ACR CONVERGENCE 2020—On March 12, a gastroenterologist tweeted about a registry that had been started to track outcomes for patients with gastrointestinal disorders who’d been diagnosed with COVID-19. A rheumatologist reposted it, asking whether such a registry had been started in rheumatology.
You Might Also Like
Also By This Author
It hadn’t. But just two weeks later, the registry—now known as the Global Rheumatology Alliance registry—had been launched, and more than 20 cases were reported in the first 24 hours.
Global Rheumatology Alliance
The quick action, said Rebecca Grainger, MBChB, PhD, associate professor of rheumatology at the University of Otago, New Zealand, in a talk at ACR Convergence, is a dramatic example of how the rheumatology community worldwide has come together during the pandemic.
Since then, data collected through the registry has helped point the way forward, identifying suitable treatment options and vulnerable populations, Dr. Grainger said. The Alliance, now a section of the ACR, includes data and support from approximately 300 professional and patient organizations, including the European League Against Rheumatism.
From early data—about 600 cases from March and April—researchers found that being 65 years or older was associated with hospitalization from COVID-19, with an odds ratio (OR) of 2.55, as were hypertension, lung disease, diabetes and chronic kidney or end-stage renal disease (OR≈1.83–3.07). A daily prednisone dose of 10 mg or more per day was also associated with hospitalization (OR=2.12). Treatment with a biological or targeted synthetic disease-modifying anti-rheumatic drug (DMARD) was associated with a lower hospitalization risk (OR=0.46).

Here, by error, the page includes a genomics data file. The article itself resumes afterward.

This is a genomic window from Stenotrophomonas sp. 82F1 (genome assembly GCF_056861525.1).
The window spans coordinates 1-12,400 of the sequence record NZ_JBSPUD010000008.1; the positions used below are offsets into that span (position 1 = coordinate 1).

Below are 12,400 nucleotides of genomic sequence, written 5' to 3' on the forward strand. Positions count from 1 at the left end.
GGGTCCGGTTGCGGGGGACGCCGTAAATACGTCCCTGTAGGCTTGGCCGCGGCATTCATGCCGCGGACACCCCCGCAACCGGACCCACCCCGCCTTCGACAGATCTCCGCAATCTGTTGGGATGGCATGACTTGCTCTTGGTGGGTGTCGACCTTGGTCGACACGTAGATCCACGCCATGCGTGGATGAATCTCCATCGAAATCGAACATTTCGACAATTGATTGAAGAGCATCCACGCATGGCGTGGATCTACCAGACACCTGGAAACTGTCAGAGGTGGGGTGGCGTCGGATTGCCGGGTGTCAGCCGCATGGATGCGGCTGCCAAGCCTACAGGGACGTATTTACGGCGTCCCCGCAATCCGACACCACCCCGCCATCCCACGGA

Researchers have also looked at disparities in outcomes, using U.S. data from about 1,300 cases from March to August. They’ve found that being Black (OR=2.8), Asian (OR=2.7) or Latinx (OR=1.7) is associated with higher risk of hospitalization. Being Latinx is also associated with a higher risk of requiring ventilation support (OR=3.3).
Based on about 3,300 cases from March to July, researchers found the risk of death from COVID-19 is associated with increased age, male sex, moderate to high rheumatic disease activity and, in the case of patients with rheumatoid arthritis (RA), ever having smoked.
Two studies based on Alliance data have already been published, with a third publication expected soon, Dr. Grainger noted.1,2
“As rheumatologists, we are in a strong position to advocate [for our patients],” she said. “We must advocate for measures that protect people with rheumatic disease, in particular people from racial and ethnic minorities. We must advocate for information, reduced infection risk” and more widespread testing.